The name Syddnay reached England
in the great wave of migration following the Norman Conquest
of 1066. The Syddnay family lived in Kent
. Checking further we found the name was derived from the Old English words sid,
meaning island or dry land in a fen.
Early Origins of the Syddnay family
The surname Syddnay was first found in Kent
where they settled in Lewes Priory in 1188, coming from Anjou
. The founder of this family in England
was Sir William Sydney, Chamberlain of King Henry II., who came from Anjou
with that monarch, and was buried at Lewes Priory, East Sussex
in 1188. CITATION[CLOSE]
Lowe, Mark Anthony, Patronymica Britannica, A Dictionary of Family Names of the United Kingdom. London: John Russel Smith, 1860. Print.
Early History of the Syddnay family
This web page shows only a small excerpt of our Syddnay research.Another 233 words (17 lines of text) covering the years 1554, 1595, 1580, 1515, 1515, 1534, 1529, 1586, 1563, 1626, 1598, 1659, 1595, 1677, 1619, 1698, 1623, 1683, 1641, 1704, 1649, 1702, 1676, 1705, 1680, 1737, 1681, 1729, 1682 and 1743 are included under the topic Early Syddnay History in all our PDF Extended History products and printed products wherever possible.
Syddnay Spelling Variations
Before the advent of the printing press and the first dictionaries, the English language was not standardized. Sound was what guided spelling in the Middle Ages, so one person's name was often recorded under several variations during a single lifetime. Spelling variations
were common, even among the names of the most literate people. Known variations of the Syddnay family name include Sidney, Sydney and others.
Early Notables of the Syddnay family (pre 1700)
Outstanding amongst the family at this time was Richard Sydnor, English clergyman, Archdeacon of Cornwall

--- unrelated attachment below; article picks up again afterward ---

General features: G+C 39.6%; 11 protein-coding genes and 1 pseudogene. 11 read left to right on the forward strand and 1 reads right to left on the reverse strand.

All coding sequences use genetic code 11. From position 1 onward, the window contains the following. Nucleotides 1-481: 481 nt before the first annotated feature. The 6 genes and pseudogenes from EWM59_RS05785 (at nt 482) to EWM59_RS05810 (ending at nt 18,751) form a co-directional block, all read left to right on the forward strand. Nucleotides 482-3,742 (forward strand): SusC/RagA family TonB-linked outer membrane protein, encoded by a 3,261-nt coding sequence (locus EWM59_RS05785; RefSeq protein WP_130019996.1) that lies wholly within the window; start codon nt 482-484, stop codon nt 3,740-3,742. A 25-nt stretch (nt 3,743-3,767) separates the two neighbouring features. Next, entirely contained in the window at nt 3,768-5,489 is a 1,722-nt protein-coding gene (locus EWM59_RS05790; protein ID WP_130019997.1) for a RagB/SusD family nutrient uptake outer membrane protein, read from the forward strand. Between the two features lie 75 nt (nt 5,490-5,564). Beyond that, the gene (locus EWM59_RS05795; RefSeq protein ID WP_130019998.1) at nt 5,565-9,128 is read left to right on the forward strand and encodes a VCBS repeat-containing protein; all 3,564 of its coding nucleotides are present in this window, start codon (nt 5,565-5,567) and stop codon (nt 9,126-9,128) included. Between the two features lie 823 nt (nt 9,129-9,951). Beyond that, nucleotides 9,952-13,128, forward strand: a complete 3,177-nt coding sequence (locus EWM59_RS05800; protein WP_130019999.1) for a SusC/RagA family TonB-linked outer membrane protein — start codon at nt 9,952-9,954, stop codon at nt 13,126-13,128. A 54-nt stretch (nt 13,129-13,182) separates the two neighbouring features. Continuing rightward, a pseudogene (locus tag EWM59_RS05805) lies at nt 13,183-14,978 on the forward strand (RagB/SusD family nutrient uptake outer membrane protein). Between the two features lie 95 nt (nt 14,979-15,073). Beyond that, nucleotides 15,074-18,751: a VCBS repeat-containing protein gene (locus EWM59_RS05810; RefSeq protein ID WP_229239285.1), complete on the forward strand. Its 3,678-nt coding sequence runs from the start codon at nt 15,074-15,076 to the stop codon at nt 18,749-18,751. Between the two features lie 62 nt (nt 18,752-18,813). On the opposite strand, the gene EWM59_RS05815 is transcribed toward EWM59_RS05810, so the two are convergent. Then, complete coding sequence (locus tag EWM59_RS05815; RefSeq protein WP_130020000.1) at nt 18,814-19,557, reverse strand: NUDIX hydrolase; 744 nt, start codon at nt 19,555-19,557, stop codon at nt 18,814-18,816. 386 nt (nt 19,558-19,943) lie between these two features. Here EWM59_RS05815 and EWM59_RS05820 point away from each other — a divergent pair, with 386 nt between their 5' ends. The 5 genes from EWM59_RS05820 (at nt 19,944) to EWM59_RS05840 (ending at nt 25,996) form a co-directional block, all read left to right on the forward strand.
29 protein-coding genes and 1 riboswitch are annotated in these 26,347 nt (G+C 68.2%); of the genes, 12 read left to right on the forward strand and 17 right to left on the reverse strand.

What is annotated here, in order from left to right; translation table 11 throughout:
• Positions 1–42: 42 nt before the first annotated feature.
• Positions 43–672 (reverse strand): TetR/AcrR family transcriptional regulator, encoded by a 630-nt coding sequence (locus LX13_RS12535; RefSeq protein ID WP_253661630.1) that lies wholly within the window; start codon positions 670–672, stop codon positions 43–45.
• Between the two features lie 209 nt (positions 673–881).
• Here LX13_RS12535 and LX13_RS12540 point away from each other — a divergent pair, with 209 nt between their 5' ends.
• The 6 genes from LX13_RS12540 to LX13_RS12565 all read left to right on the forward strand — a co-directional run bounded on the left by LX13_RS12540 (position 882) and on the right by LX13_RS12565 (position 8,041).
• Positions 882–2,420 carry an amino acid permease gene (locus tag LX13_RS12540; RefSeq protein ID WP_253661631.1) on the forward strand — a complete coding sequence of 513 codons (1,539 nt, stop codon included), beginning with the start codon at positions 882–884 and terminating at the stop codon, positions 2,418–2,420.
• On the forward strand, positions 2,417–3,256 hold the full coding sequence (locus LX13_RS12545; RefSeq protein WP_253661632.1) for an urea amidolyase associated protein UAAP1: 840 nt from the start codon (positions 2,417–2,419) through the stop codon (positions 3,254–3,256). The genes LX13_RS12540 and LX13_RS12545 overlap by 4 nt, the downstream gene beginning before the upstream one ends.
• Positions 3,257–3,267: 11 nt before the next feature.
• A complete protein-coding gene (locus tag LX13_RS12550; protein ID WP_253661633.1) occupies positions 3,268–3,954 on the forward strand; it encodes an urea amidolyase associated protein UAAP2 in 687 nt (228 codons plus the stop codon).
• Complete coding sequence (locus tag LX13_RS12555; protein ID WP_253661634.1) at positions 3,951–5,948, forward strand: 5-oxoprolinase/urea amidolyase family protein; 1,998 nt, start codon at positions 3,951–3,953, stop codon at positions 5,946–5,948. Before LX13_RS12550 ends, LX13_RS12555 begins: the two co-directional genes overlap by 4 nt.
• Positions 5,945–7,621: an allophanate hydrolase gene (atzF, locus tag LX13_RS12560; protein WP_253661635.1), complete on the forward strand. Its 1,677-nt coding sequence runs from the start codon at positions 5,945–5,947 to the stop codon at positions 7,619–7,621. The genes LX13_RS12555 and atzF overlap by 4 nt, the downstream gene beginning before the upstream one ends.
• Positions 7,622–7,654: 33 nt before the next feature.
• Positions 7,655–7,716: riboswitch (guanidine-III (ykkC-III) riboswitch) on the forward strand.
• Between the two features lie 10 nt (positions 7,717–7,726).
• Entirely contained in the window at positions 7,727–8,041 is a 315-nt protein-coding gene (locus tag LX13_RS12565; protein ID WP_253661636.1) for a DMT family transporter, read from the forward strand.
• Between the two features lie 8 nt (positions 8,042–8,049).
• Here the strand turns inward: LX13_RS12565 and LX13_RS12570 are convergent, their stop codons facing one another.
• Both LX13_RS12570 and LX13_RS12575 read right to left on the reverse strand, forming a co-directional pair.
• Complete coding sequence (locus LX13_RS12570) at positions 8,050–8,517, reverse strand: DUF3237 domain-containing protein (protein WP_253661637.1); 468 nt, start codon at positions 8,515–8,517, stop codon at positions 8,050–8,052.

in 1515 and then Archdeacon of Totnes from 1515 to 1534; Sir Henry Sidney (1529-1586), Lord Deputy of Ireland; his son Robert Sidney (1563-1626), 1st Earl of Leicester, progenitor of the Earls of Leicester; Dorothy Sidney... Another 103 words (7 lines of text) are included under the topic Early Syddnay Notables in all our PDF Extended History products and printed products wherever possible.
Migration of the Syddnay family to the New World and Oceana
To escape the political and religious chaos of this era, thousands of English families began to migrate to the New World in search of land and freedom from religious and political persecution. The passage was expensive and the ships were dark, crowded, and unsafe; however, those who made the voyage safely were encountered opportunities that were not available to them in their homeland. Many of the families that reached the New World at this time went on to make important contributions to the emerging nations of the United States and Canada. Research into various historical records has revealed some of first members of the Syddnay family to immigrate North America: Elizabeth Sidney who settled in Virginia in 1643; William Sidney, his wife, 5 children and servants, settled in Barbados in 1680.
The Syddnay Motto
The motto was originally a war cry or slogan. Mottoes first began to be shown with arms in the 14th and 15th centuries, but were not in general use until the 17th century. Thus the oldest coats of arms generally do not include a motto. Mottoes seldom form part of the grant of arms: Under most heraldic authorities, a motto is an optional component of the coat of arms, and can be added to or changed at will; many families have chosen not to display a motto.
Motto: Quo fata vocant
Motto Translation: Wherever fate may summon me.